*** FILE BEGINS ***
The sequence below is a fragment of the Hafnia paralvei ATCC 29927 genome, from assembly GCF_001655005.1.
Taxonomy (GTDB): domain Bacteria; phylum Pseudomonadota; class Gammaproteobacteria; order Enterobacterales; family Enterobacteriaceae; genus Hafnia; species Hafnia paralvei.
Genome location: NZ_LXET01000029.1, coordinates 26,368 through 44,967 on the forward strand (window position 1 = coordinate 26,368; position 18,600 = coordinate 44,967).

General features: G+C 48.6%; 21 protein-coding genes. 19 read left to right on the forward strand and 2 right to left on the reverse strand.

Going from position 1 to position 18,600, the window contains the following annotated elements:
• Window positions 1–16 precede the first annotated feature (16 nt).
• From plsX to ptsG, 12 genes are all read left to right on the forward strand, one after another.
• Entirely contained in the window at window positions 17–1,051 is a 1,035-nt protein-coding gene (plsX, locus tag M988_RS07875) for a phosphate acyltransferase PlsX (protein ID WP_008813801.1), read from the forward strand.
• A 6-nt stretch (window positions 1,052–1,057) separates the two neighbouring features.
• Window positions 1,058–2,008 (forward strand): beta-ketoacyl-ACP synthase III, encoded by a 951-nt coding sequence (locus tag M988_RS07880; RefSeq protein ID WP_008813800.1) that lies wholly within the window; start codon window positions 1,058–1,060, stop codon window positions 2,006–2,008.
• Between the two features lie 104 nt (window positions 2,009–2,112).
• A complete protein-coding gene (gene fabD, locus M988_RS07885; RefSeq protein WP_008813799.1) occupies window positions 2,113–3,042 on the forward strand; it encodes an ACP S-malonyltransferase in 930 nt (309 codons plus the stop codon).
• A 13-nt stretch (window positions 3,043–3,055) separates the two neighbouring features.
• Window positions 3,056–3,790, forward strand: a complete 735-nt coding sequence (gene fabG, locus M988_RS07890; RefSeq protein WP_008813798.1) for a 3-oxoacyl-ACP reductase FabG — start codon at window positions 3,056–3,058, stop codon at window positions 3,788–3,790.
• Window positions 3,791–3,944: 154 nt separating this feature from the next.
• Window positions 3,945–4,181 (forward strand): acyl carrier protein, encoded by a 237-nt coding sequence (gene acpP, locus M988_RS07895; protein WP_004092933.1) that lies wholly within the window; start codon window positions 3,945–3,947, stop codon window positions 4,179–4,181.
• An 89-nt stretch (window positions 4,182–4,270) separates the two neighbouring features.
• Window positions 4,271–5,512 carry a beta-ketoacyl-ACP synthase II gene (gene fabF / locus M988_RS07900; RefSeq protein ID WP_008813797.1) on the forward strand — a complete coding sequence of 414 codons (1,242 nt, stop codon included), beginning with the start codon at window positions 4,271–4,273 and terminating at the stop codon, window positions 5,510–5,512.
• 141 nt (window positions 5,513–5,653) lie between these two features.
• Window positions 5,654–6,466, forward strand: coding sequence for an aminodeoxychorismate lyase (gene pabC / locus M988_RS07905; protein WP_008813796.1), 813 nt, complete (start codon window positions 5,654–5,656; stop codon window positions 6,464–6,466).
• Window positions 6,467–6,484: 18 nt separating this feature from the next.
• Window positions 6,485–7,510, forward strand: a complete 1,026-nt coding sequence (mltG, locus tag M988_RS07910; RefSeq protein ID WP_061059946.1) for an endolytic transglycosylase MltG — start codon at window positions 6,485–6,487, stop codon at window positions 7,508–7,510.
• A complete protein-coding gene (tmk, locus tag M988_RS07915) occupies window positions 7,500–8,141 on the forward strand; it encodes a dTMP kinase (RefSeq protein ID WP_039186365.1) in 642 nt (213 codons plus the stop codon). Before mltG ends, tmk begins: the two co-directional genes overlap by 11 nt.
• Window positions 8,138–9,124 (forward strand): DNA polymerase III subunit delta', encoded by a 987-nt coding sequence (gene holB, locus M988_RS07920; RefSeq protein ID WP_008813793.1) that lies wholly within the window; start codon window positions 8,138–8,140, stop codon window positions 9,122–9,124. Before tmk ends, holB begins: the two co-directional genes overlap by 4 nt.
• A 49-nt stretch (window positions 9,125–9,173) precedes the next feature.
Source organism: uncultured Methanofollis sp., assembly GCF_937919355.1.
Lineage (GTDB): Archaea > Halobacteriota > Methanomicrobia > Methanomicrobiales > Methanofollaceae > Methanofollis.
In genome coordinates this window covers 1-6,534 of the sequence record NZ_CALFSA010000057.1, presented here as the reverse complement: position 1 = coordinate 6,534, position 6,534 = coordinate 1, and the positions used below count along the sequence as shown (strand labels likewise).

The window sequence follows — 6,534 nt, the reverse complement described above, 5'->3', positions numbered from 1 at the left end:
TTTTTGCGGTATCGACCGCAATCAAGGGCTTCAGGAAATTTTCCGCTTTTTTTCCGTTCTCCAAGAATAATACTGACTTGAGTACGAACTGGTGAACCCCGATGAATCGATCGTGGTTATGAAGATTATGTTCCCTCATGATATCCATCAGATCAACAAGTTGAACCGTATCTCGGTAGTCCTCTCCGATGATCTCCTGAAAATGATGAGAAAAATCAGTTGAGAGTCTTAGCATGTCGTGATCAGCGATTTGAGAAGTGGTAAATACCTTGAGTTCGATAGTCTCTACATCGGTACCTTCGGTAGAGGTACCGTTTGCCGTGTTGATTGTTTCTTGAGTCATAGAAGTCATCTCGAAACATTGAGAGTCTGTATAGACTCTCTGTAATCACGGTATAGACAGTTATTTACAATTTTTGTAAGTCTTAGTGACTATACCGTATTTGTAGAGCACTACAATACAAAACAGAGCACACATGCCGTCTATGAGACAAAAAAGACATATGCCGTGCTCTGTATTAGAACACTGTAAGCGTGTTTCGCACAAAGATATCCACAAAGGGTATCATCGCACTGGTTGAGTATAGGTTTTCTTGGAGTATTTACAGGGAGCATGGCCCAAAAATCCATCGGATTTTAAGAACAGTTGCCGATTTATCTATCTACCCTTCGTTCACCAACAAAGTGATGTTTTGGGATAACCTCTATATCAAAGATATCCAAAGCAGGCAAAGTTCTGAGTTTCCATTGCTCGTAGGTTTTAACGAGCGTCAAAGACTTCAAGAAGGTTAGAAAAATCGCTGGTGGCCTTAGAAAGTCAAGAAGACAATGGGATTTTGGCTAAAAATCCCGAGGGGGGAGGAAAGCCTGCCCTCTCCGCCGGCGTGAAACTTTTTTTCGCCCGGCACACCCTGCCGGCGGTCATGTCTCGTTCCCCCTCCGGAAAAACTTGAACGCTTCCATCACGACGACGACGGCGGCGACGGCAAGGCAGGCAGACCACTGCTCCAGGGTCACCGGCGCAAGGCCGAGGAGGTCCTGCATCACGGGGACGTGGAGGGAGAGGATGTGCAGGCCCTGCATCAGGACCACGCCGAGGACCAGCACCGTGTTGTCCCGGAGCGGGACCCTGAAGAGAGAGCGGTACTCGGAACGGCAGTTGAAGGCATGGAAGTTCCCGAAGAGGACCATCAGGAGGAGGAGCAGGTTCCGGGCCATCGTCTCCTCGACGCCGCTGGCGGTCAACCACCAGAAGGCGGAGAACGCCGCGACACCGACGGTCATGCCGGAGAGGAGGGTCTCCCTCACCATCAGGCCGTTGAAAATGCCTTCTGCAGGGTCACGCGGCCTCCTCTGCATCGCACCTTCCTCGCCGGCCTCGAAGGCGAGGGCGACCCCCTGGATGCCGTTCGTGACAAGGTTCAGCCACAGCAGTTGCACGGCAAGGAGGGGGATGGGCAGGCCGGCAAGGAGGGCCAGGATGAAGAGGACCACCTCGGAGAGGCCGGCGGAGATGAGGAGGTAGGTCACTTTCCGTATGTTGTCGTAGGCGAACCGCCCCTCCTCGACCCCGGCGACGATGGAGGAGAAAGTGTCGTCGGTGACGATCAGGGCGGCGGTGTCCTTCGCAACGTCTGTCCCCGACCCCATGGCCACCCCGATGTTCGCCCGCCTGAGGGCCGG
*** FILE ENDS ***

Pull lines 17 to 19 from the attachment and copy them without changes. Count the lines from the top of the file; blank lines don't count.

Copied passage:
• An 89-nt stretch (window positions 4,182–4,270) separates the two neighbouring features.
• Window positions 4,271–5,512 carry a beta-ketoacyl-ACP synthase II gene (gene fabF / locus M988_RS07900; RefSeq protein ID WP_008813797.1) on the forward strand — a complete coding sequence of 414 codons (1,242 nt, stop codon included), beginning with the start codon at window positions 4,271–4,273 and terminating at the stop codon, window positions 5,510–5,512.
• 141 nt (window positions 5,513–5,653) lie between these two features.